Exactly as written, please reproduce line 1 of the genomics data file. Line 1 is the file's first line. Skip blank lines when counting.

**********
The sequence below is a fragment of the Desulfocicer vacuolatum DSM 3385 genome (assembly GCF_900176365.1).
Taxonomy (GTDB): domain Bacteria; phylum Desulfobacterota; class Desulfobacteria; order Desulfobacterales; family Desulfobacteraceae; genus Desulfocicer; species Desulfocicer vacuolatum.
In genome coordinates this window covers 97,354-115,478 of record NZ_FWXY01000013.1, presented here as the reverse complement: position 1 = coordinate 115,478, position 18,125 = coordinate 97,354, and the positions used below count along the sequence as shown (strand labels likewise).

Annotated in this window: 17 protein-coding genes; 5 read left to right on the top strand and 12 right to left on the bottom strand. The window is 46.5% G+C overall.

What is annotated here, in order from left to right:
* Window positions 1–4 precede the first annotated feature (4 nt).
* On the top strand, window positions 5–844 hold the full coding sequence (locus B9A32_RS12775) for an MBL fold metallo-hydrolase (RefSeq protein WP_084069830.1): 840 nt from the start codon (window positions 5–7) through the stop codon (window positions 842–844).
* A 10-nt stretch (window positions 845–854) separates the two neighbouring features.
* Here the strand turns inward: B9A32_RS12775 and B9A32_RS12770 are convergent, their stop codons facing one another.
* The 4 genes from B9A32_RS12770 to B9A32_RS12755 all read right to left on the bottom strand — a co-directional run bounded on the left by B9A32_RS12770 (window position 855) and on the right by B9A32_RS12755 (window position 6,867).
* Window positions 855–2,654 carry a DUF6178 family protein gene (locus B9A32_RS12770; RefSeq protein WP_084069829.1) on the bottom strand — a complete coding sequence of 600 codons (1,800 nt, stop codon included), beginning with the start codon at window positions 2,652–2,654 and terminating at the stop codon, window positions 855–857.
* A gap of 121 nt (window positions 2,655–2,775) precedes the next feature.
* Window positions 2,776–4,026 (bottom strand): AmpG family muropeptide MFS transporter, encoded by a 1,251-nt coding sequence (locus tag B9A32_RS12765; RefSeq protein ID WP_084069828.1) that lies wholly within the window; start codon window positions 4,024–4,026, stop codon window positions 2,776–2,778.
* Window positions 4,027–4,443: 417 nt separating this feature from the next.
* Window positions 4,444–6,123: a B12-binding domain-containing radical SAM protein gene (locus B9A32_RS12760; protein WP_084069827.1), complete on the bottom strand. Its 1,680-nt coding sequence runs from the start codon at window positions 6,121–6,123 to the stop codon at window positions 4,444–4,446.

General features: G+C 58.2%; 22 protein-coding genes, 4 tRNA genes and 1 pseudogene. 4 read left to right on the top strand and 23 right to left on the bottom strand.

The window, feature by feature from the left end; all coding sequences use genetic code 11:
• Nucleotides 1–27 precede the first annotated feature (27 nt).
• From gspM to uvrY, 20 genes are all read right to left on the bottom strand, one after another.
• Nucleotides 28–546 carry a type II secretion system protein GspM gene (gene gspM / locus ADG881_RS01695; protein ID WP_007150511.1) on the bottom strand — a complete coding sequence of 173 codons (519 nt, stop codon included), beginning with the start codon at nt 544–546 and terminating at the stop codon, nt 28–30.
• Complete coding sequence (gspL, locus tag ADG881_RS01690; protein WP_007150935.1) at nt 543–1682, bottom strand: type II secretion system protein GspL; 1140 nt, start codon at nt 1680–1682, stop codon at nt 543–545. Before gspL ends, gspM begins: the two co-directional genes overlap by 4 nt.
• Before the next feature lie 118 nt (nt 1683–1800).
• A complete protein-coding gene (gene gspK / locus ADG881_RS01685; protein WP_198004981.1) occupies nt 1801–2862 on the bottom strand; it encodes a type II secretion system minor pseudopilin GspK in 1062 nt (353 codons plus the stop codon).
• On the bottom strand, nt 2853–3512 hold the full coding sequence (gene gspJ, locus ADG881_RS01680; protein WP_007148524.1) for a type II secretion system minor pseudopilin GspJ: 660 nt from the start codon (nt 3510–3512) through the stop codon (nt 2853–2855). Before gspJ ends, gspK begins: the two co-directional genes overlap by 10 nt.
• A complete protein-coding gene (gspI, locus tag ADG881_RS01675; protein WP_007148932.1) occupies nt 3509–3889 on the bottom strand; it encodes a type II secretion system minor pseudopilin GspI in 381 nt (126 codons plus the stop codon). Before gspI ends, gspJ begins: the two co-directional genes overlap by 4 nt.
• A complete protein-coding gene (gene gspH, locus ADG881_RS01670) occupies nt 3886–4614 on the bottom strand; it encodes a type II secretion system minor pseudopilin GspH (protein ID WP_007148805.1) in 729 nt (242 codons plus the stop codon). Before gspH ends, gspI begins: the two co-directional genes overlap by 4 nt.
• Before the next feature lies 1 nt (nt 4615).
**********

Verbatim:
The sequence below is a fragment of the Desulfocicer vacuolatum DSM 3385 genome (assembly GCF_900176365.1).